We have all read the Christmas story many times, but do we really know what it says? Have we looked deep into the Scriptures to see the new treasures of truth God has for us as we learn about the birth of Jesus. As I opened God’s Word to write this, I asked Him to show me a new truth, something I’d missed regarding the visit of the Magi—the Wise Men. The more I studied, the more I learned. It made me realize that all these years I had been relying on the story I had been taught as a child–and not what the Scripture actually states.
History traces the lineage of the Wise Men to the time of Daniel. Some theologians believe Daniel actually taught them the prophecy regarding the coming of Jesus Christ. The Wise Men, Gentiles and astrologists, were known as being “king makers.” Matthew gives this account as additional proof that Jesus is Sovereign King not only by His lineage, but by the fact He is worshipped by those who knew He was the prophesied King.
Matthew begins with the Wise Men’s visit with Herod, who held the title “King of the Jews.” No wonder Herod was agitated to learn the Wise Men were looking for [Him] who has been born King of the Jews (Matthew 2:1-8). The Wise Men said “for we saw His star in the east and have come to worship Him.” If you were a king maker wouldn’t you first look in the royal city of Jerusalem for the King who was to come?
Tucked in the book of Numbers I read: “I see Him, but not now; I behold Him, but not near; A Star shall come out of Jacob” (24:17a). The word for star is ‘astēr’ and it means “His blazing forth, His shekinah glory.” Throughout the Old Testament the glory of God is manifested by blazing light. It was the glory of God which lead the Israelites, filled the temple and hovered over the Holy of Holies. This blazing star was the glory of God, the sign of the Son of man.
The Wise Men had come to the general area, but “after hearing the king, they went their way; and the star, which they had seen in the east, went on before them until it came and stood over the place where the Child was” (vs.9). This is the reason they rejoiced exceedingly with great joy. In the Greek it means right before their very eyes they saw the star in its rising. Also note that Jesus is no longer a baby in a manager but a child somewhere under the age of two (see Matthew 2:16).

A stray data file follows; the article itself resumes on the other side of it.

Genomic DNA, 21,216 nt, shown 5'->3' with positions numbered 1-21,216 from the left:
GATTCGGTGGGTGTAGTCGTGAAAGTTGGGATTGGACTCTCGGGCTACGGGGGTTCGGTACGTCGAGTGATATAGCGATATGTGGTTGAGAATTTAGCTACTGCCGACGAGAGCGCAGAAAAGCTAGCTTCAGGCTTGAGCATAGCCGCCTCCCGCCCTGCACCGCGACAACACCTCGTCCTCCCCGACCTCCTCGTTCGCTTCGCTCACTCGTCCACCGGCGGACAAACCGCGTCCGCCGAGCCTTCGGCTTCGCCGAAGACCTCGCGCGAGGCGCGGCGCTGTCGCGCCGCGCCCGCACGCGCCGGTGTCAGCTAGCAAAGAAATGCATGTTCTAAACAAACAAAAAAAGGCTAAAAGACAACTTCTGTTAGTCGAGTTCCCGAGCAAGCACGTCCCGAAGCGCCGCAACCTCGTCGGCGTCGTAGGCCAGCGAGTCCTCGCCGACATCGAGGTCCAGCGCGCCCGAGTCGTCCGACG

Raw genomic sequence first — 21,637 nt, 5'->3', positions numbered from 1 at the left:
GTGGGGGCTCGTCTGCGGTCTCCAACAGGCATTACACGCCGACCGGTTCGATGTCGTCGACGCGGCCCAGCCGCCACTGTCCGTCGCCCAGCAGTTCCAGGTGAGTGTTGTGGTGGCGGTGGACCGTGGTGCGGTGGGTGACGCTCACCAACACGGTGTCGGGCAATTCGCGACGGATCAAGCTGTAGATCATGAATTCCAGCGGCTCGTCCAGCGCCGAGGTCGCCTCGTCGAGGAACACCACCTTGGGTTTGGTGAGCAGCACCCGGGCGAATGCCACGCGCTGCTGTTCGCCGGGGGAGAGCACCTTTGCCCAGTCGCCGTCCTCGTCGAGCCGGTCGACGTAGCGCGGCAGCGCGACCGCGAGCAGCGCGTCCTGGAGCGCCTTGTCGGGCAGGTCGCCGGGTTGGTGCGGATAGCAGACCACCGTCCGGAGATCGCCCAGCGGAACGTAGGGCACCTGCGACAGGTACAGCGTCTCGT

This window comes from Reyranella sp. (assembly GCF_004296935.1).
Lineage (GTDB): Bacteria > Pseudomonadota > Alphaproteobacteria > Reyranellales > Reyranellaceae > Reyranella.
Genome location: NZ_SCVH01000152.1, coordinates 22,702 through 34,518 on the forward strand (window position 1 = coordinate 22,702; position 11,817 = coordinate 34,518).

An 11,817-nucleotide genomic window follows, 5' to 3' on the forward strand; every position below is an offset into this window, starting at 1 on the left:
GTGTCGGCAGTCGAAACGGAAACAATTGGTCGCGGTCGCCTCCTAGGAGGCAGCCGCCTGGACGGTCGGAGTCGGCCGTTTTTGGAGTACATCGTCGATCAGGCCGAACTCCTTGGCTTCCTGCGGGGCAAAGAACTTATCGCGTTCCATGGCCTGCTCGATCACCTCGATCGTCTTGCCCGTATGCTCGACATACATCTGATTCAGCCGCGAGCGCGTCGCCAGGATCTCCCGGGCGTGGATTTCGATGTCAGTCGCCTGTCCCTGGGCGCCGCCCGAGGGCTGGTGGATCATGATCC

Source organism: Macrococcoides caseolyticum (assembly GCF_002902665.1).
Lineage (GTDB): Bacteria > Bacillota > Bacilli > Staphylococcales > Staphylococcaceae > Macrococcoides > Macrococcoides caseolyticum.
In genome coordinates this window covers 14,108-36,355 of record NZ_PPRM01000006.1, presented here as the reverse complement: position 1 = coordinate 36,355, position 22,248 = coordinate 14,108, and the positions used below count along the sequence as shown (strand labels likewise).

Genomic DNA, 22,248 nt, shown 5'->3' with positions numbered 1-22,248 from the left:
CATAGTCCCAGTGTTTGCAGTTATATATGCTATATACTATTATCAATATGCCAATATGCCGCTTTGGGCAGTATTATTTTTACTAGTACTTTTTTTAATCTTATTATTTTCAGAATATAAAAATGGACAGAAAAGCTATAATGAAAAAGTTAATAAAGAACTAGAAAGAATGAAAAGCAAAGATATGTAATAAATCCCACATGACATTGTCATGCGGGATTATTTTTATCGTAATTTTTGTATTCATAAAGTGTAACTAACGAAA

“After coming into the house they saw the Child with Mary His mother; and they fell to the ground and worshiped Him” (vs. 11). Try to imagine what this experience must have been like. Here is the star, the shekinah glory of God, hovering over your head. You approach this humble abode, step through the front door, and immediately you come face-to-face with the Child, God’s only begotten Son. Everything within you cries out “O Worship the King”! Then, once you regain your composure, you present your gifts of gold, frankincense, and myrrh.
This year why not use the Nativity scene as an opportunity to share with others His story of love, salvation, and redemption? Explain how the star represents God’s blaze of glory and how the Wise Men (which should be positioned away from the manger in the Nativity scene), travelled to worship the Sovereign King.
He has come and He is coming again. One day every knee will bow and every tongue will confess that Jesus Christ is Lord (Phil 2:9-11)! Like the Wise Men, we will all worship the King.
TO PONDER IN YOUR HEART: May I find a new truth about the old, old story this Christmas season.